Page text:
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Dixon v. Berryhill

United States District Court, S.D. Alabama, Southern Division

March 27, 2019

TYRONE M. DIXON, Plaintiff,
NANCY BERRYHILL, Acting Commissioner of Social Security, Defendant.



         Plaintiff Tyrone M. Dixon (hereinafter “Plaintiff”) seeks judicial review of a final decision of the Commissioner of Social Security denying his claim for a period of disability and disability insurance benefits under Title II of the Social Security Act, 42 U.S.C. §§ 401, et seq. On October 12, 2018, the parties consented to have the undersigned conduct any and all proceedings in this case. (Doc. 12). Thus, the action was referred to the undersigned to conduct all proceedings and order the entry of judgment in accordance with 28 U.S.C. § 636(c) and Federal Rule of Civil Procedure 73. (Doc. 13). Upon careful consideration of the administrative record and the memoranda of the parties, it is hereby ORDERED that the decision of the Commissioner be AFFIRMED.

         I. Procedural History [1]

         Plaintiff protectively filed his application for benefits on July 6, 2015, alleging disability beginning February 5, 2015, based on hearing loss, a right knee problem, and high cholesterol. (Doc. 8 at 91, 180). Plaintiff's application was denied and, upon timely request, he was granted an administrative hearing before Administrative Law Judge Marni R. McCaghren (hereinafter “ALJ”) on February 8, 2017. (Id. at 61). Plaintiff attended the hearing with his counsel and provided testimony related to his claims. (Id. at 61, 65). A vocational expert also appeared at the hearing and provided testimony. (Id. at 84). On March 6, 2017, the ALJ issued an unfavorable decision finding that Plaintiff is not disabled. (Id. at 42). The Appeals Council denied Plaintiff's request for review on November 9, 2017. (Id. at 5). Therefore, the ALJ's decision dated March 6, 2017, became the final decision of the Commissioner.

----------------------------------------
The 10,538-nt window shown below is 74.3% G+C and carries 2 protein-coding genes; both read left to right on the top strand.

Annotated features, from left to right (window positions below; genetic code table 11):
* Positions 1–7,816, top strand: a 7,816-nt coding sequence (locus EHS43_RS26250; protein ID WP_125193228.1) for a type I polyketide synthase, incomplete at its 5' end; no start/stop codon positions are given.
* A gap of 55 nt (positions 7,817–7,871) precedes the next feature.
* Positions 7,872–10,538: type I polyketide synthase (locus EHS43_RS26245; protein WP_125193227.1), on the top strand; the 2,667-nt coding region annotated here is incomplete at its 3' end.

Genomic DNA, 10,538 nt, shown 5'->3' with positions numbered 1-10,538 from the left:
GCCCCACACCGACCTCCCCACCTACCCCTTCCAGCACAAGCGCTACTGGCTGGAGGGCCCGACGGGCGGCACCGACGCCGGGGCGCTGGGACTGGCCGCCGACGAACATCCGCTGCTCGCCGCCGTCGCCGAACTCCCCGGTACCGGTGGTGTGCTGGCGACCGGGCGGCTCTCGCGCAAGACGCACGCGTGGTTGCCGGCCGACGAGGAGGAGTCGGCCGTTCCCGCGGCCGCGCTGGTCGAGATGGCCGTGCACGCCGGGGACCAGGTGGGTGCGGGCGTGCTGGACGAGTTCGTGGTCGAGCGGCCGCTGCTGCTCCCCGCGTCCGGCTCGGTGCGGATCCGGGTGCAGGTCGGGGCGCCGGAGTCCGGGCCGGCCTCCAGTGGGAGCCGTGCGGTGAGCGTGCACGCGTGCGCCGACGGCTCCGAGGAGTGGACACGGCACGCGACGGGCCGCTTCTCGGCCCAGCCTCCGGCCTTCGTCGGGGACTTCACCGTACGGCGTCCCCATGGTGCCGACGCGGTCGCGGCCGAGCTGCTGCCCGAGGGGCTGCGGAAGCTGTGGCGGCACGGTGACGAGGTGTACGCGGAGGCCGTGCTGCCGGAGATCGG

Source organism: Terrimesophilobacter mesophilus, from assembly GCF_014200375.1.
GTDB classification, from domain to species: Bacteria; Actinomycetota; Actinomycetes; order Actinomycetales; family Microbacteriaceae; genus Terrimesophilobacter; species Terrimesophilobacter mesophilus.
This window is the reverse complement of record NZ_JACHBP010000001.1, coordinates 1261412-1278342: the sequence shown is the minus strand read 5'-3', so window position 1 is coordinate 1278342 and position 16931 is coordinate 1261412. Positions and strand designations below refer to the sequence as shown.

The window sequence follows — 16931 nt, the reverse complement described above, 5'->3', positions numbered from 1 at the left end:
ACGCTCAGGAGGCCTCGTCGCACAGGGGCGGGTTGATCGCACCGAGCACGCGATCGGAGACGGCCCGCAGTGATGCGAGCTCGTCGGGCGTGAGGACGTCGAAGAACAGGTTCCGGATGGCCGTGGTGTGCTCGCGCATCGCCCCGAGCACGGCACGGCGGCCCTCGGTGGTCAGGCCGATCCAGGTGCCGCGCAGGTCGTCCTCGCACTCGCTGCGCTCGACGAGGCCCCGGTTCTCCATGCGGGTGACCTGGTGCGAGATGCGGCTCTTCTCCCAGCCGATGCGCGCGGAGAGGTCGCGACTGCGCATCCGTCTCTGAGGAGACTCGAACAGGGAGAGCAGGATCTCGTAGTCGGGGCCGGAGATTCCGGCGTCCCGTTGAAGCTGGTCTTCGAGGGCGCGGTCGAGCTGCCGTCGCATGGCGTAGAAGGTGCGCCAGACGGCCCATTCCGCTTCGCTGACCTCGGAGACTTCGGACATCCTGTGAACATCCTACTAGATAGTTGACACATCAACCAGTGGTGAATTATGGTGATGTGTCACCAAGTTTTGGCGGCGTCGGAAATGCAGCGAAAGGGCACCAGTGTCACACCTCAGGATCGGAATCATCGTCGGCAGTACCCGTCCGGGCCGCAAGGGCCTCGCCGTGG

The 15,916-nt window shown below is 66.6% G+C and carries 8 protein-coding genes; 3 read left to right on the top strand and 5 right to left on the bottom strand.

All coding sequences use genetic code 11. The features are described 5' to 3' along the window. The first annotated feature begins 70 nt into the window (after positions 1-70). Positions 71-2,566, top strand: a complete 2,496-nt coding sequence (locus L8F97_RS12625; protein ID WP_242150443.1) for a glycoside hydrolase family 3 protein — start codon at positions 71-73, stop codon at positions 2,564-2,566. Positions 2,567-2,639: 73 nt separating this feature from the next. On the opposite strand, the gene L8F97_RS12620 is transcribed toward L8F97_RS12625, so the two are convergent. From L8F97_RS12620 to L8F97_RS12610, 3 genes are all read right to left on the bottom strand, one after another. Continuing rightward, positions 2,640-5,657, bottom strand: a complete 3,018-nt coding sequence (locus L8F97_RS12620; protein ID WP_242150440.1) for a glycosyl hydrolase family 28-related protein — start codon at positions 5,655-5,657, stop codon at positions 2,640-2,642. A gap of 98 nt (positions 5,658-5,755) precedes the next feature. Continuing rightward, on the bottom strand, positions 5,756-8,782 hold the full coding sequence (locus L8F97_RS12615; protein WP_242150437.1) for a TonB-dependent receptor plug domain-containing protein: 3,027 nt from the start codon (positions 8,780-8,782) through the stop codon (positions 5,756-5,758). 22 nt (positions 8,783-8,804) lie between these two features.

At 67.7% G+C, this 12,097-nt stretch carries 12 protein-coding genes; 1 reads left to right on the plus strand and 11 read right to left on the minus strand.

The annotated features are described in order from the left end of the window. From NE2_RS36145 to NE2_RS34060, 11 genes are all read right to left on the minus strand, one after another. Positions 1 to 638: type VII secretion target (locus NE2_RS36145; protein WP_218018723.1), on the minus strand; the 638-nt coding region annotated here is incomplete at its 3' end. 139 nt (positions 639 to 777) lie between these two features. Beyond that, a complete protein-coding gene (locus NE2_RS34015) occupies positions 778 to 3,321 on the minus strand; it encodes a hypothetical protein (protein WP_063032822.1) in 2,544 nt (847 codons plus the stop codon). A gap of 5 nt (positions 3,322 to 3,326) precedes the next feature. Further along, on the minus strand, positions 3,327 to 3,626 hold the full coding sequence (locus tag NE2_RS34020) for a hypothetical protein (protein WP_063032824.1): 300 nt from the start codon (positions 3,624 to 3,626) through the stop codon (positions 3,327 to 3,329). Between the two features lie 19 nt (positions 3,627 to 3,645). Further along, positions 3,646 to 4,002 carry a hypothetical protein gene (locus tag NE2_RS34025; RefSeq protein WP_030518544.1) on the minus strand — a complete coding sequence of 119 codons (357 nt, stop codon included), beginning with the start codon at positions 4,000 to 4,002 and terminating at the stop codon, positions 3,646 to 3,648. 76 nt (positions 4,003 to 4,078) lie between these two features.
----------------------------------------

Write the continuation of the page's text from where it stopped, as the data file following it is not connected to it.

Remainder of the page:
Having exhausted his administrative remedies, Plaintiff timely filed the present civil action. (Doc. 1). Oral argument was conducted on November 19, 2018 (Doc. 19), and the parties agree that this case is now ripe for judicial review and is properly before this Court pursuant to 42 U.S.C. §§ 405(g).

         II. Issues on Appeal

1. Whether the ALJ reversibly erred by giving little weight to the opinion of Plaintiff's treating psychologist, Susan Rhodes, Ph.D.?
2. Whether the Appeals Council reversibly erred in finding that a report from a psychological evaluation performed after the ALJ's decision was not chronologically relevant to the determination of whether Plaintiff was disabled on or before the date of the ALJ's decision?

         III. Factual Background

         Plaintiff was born on January 3, 1970, and was forty-seven years of age at the time of his administrative hearing on February 8, 2017. (Doc. 8 at 65). Plaintiff has a twelfth-grade education and can read and write. (Id. at 66). Plaintiff last worked as a heavy equipment operator in February 2015. (Id. at 67). Plaintiff's employment as a heavy equipment operator ended when he declined his employer's request to switch to a different position within the company because the new job “would keep [him] in constant pain.” (Id. at 67-68, 367). Prior to his employment as a heavy equipment operator, Plaintiff worked jobs as a truck driver and shipyard helper. (Id. at 69-71, 84).

         Plaintiff was in the U.S. Army from 1988 to 1991 and served in a tank battalion during the First Gulf War. (Id. at 160, 465). He received an honorable discharge. (Id. at 465). In 2014, Plaintiff was awarded VA disability benefits with a rating of 50% for service-connected post-traumatic stress disorder (“PTSD”). (Id. at 23). Plaintiff's rating for PTSD was increased to 100% effective April 7, 2017, after the Department of Veterans Affairs determined that Plaintiff's PTSD had worsened. (Id. at 13, 23).